In layman’s terms, the possimpible is something that we choose to be true. What’s possible and impossible is just something that we decide; we can say that one thing is possible while another person can call the same thing impossible. In that case, everything is possimpible, just waiting for you to come along and decide whether it’s going to be possible or not.
Your head in pain yet?
The Mermaid Theory
Hundreds of years ago, sailors who are forced to spend months on a ship in the middle of nowhere would get so desperate for female companionship that the manatees they see while sailing start looking like sexy women with fish tails and seashell bras. And that is where mermaids come from. (I am so telling my children this story.)
This story just proves the Mermaid Theory: that a man will eventually want to sleep with any woman after a period of time, no matter how initially repugnant. You see, every woman, no matter how ugly at first, has a Mermaid Clock, the time it takes for you to realize you want to bone her. The Mermaid Clock can tick for weeks, or months, or even years, but there will be a time when that girl you always considered a manatee will start turning into a beautiful mermaid, and you’re gonna be screwed.
Screwed is right, because the Mermaid Theory usually works for people you see all the time. Like your teacher. Or your secretary. Or that girl your bro has a crush on. Basically, people you do not want to get involved with. Three words: The Platinum Rule.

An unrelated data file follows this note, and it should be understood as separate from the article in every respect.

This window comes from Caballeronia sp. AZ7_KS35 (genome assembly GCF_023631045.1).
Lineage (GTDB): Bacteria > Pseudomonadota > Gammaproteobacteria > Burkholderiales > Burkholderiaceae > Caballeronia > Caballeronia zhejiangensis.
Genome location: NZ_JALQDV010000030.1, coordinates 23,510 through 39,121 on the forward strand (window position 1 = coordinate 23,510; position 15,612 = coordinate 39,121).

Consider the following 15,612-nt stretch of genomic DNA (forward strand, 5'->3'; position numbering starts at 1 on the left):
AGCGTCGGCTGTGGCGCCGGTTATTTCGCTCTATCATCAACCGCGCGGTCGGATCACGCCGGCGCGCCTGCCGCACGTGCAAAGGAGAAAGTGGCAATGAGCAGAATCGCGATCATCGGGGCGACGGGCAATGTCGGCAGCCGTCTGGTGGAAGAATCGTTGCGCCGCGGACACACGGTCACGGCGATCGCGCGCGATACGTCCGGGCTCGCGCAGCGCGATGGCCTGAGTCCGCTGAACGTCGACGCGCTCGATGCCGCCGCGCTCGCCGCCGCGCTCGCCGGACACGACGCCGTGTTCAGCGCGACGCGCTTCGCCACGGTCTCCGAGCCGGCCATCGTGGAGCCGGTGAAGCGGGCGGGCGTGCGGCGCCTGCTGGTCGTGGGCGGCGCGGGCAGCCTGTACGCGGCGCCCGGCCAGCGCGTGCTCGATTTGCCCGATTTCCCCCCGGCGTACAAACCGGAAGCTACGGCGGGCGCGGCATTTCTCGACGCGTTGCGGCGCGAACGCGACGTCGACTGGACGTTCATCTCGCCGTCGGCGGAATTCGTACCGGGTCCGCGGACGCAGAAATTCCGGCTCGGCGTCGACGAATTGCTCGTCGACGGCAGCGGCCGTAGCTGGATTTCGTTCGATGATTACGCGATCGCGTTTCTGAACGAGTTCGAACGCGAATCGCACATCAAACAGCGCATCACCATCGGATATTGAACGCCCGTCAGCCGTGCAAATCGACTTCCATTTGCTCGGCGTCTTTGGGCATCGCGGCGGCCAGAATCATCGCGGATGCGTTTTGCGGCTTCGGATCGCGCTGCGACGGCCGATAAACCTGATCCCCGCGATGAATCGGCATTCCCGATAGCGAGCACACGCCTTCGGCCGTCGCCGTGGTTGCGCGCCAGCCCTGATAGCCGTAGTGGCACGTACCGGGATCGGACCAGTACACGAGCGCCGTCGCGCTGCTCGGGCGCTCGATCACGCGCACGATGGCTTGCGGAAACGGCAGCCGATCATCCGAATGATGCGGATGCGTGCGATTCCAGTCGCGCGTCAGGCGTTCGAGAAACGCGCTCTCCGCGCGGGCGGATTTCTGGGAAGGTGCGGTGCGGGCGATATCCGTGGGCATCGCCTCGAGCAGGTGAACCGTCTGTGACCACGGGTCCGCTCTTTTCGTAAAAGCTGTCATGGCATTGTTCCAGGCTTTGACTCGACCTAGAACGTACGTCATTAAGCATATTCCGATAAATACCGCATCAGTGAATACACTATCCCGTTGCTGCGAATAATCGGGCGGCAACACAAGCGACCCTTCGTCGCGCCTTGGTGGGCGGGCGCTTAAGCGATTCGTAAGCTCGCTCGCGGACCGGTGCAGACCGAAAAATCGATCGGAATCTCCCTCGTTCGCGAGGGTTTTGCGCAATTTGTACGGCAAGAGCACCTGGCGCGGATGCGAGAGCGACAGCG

The Platinum Rule
Actually, there’s another Platinum Rule, and it takes off–like Barney’s version–from the Golden Rule taken from the Bible. Also known as the Ethic of Reciprocity, the Golden Rule states that you should ‘Do unto to others as you would have them do unto you’. The other Platinum Rule, instead of following the Golden Rule’s Treat others as you would like to be treated suggestion, bends it a bit and turns it to Treat others as they would like to be treated. This “rule” was initiated by Dr. Tony Alessandra and is associated with the Jung Personality Traits–he believes that once you find what kind of personality a person has, you can act accordingly and thus be good friends with that person.
Barney’s version is a little different.
He takes the Golden Rule and boils it down to a simple suggestion: love thy neighbor, which would lead into his Platinum Rule: “Never ever, ever, ever love thy neighbor.” According to Wikipedia, his point was that one should never date someone seen on a regular basis, e.g. someone at the same workplace, a next door neighbor, etc. because such relationships never work out in the end and lead to never-ending suffering, as those involved would see each other constantly.
I’ve always considered this as one of the most important rules of life, mostly because I grew up reading Dirk Pitt books and this is one of his unbreakable principles. Both Dirk Pitt and Barney believe that sleeping with someone you need to work with or someone you see everyday just leads to too many problems, and that’s something you can live without. Definitely.